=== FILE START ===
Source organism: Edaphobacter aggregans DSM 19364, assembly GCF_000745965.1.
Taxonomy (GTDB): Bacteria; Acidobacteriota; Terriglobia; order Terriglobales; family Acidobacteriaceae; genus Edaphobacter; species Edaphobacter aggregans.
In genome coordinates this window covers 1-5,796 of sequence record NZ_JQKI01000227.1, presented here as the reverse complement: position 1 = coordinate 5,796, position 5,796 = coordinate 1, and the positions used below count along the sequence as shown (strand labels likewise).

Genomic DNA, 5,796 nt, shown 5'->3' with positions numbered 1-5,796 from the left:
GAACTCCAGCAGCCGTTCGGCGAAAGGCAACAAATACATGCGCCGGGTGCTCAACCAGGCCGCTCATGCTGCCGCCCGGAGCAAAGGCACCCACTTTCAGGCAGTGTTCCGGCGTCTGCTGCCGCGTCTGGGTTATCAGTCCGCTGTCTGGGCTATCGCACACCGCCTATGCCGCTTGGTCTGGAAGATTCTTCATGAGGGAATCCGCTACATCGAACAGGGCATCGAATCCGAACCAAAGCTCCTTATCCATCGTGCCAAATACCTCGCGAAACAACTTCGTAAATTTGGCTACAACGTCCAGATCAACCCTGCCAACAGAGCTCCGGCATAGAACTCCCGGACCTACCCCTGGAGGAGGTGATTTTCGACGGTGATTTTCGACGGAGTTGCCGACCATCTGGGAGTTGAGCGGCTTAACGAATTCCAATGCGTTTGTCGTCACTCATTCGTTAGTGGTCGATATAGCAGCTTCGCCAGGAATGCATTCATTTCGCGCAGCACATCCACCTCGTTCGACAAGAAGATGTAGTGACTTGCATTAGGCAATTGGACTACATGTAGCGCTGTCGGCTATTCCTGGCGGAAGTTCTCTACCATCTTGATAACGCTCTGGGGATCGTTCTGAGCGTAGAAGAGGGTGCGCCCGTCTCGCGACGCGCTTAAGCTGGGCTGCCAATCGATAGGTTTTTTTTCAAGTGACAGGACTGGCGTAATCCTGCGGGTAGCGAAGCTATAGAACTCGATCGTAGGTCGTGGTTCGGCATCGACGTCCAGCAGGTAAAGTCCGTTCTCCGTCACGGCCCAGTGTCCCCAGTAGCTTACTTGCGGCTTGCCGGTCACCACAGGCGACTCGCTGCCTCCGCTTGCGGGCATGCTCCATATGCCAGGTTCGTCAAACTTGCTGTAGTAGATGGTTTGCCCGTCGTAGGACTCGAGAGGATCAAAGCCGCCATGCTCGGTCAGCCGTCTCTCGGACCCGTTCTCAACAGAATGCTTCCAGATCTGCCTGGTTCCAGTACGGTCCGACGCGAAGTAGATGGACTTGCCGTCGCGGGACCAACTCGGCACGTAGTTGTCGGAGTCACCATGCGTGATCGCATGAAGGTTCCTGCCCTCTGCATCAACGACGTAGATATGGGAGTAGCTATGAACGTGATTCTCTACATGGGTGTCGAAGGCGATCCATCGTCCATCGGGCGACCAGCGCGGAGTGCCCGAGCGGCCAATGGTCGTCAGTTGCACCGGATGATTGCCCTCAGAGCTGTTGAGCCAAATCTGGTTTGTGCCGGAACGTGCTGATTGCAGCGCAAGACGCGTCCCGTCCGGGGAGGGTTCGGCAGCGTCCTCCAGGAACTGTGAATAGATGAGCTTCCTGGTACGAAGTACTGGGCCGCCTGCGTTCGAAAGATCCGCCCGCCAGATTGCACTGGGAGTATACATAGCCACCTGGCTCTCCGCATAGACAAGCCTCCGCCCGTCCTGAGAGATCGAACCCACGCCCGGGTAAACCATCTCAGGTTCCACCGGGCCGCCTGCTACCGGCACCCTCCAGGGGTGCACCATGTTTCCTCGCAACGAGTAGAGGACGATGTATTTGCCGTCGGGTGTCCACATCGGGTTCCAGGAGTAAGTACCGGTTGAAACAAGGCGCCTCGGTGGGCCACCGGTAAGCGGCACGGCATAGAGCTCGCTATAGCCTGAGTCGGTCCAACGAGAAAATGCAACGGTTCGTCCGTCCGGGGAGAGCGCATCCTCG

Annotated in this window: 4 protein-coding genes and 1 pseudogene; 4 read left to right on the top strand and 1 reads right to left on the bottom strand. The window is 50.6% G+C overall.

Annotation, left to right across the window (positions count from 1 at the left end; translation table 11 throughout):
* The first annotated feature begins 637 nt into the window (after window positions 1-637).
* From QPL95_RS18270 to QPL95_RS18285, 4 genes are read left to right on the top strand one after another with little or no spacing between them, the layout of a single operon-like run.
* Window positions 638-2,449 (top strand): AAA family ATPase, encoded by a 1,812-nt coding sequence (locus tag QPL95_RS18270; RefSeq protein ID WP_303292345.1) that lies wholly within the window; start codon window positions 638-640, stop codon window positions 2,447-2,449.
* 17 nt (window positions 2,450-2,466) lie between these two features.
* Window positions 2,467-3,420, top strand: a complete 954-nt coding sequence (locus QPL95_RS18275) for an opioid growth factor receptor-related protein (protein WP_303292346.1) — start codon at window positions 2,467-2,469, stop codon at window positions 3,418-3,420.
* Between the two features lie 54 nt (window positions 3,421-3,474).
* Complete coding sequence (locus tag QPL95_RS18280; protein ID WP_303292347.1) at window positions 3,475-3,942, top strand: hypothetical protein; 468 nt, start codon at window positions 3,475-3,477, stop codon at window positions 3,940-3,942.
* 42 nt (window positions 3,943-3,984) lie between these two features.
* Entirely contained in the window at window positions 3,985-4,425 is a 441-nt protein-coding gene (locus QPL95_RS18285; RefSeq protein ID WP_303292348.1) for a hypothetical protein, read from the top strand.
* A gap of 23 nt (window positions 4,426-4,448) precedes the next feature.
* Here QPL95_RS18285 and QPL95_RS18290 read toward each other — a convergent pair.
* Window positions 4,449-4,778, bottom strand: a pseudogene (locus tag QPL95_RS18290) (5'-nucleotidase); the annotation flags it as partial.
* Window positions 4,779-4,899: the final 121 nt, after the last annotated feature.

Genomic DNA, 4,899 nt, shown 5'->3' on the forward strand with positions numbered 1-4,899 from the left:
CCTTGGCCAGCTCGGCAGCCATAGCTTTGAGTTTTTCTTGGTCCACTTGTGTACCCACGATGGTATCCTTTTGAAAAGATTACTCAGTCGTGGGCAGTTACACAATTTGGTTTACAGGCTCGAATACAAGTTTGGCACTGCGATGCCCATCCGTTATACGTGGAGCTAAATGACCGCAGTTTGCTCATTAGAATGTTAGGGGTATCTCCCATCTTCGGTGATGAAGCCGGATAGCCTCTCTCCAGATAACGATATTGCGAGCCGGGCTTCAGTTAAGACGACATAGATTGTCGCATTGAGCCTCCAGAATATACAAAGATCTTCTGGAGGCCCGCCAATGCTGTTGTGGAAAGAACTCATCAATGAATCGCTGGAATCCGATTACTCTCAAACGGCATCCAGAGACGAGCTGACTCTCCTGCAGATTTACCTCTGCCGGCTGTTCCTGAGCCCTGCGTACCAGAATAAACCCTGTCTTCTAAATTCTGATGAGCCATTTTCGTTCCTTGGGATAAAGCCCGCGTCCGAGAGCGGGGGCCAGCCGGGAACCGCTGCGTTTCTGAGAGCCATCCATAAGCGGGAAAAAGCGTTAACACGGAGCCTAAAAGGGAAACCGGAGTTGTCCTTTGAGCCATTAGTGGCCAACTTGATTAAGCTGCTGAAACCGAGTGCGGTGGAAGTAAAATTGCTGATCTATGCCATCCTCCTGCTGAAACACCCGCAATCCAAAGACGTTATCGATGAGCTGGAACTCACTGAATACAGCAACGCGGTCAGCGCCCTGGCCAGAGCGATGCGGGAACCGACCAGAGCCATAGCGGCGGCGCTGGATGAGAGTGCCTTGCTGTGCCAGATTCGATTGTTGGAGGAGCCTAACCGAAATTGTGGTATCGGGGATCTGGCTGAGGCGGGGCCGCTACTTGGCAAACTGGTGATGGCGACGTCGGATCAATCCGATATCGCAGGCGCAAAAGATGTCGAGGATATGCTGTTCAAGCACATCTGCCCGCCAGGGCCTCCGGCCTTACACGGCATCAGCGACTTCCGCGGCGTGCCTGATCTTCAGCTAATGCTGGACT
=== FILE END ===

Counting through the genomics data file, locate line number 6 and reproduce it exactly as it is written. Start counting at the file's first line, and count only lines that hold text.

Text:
Annotated in this window: 4 protein-coding genes and 1 pseudogene; 4 read left to right on the top strand and 1 reads right to left on the bottom strand. The window is 50.6% G+C overall.